FATCA regulations in France: Your guide to negotiating FATCA while in France.
In order to open a corporate bank account in France, you must comply with certain rules beforehand. FATCA (Foreign Account Tax Compliance Act) is an American law which was created in 2010 on March 18th. Its aim is to collect and store information in order to combat fraud and tax evasion.
This regulation is an obligation for any foreign financial institution (Institutions Financières Étrangères or IFÉ). Due to it, France must provide all information regarding bank accounts possessed by American Taxpayers (regardless of their place of residence) to the US tax authorities. In case of non-compliance with this obligation, a withholding tax of 30% could be applied.
The G5 states (France, Germany, United Kingdom, Spain and Italy) have negotiated an intergovernmental agreement model that allows for automatic exchange of information with the United States.
Which French financial institutions fall within the scope of the FATCA agreement?
The French financial institutions that are covered by the agreement are banks, insurance companies and undertakings for collective investment (UCI).
According to the FATCA agreement, declarable accounts are the following:
- Any equity or debt security issued by a financial institution
- A deposit account with a balance of more than $ 50,000 (for individuals) or $ 250,000 (for corporations) or whose balance in all aggregate deposit accounts exceeds $ 50,000 (for individuals) or $ 250,000 (for corporations)
- A conservative account, which is a securities account opened for the benefit of another person and which includes financial instruments or contracts for investment purposes (shares or company shares, bonds etc.)
- An insurance contract with a cash value greater than $ 50,000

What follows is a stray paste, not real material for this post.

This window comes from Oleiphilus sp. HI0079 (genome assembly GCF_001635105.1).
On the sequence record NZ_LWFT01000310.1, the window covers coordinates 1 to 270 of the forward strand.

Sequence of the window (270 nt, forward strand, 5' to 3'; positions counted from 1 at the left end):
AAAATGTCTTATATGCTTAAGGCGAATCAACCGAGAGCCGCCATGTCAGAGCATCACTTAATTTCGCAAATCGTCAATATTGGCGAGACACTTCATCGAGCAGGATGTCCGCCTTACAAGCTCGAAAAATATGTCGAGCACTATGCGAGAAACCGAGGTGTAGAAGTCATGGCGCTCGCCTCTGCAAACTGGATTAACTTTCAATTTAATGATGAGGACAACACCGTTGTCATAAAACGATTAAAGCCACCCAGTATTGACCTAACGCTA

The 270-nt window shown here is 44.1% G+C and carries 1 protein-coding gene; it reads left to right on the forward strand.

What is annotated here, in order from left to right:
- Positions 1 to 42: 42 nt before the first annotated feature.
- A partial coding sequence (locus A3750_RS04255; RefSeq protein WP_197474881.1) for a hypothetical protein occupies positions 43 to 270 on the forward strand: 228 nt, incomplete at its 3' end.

- An annuity contract
On the other hand, non-declarable accounts pursuant to Annex II of the FATCA Agreement are as follows:
- Retirement accounts or products (popular retirement savings plans (PERP), company retirement savings plans (ERP), ‘Madelin’ contracts etc.)
- Regulated savings accounts (savings books (LEP), housing savings plans (PEL) etc.)
- Employee savings accounts (participation agreements, company savings plans (PEE), inter-company savings plans (PEI), group retirement savings plans (PERCO) etc.)
- Other financial accounts or products (funeral contracts, bank accounts of the syndicates of co-owners etc.)
French financial institutions must identify and report the US accounts. They are subject to due diligence obligations depending on the nature of the account.
An account must be reported if the financial institution identifies US indicators that demonstrate that the account holder is a US national or US resident for the private persons and legal persons.
The financial institution does not state a declarable account when it receives a self-certification from the client that it is neither a US national nor a US resident or obtains any supporting documentation (e.g. non-US passport).
The following are not considered to be US individuals:
- Companies whose securities are regularly traded on one or more regulated market(s)
- Organisations exempt from taxes in the United States
- Real Estate Investment Trusts
- Regulated investment companies or any entity registered with the Securities and Exchange Commission (SEC)
- Tax-exempt trusts
Financial institutions must report declarable accounts to the French Treasury, which transmits the US tax authorities to the Internal Revenue Service (IRS).
In addition, according to their commercial policy, they may not accept a new customer or refuse to retain a customer who does not provide the requested documentation within a 90-day regulatory period.
If you find that this regulation is applicable to you or you are looking to open a bank account in France, we can help you obtain the authorisation to do so without any trouble. Here at Maupard, we would be more than happy to advise you on the next steps and to allow you to make the most of these opportunities.
Do not hesitate to contact us by telephone on +33 (0) 1 53 93 94 20 or by e-mail to firstname.lastname@example.org, so we can work out the needs of your business. Our team of experts is here to answer any questions you may have.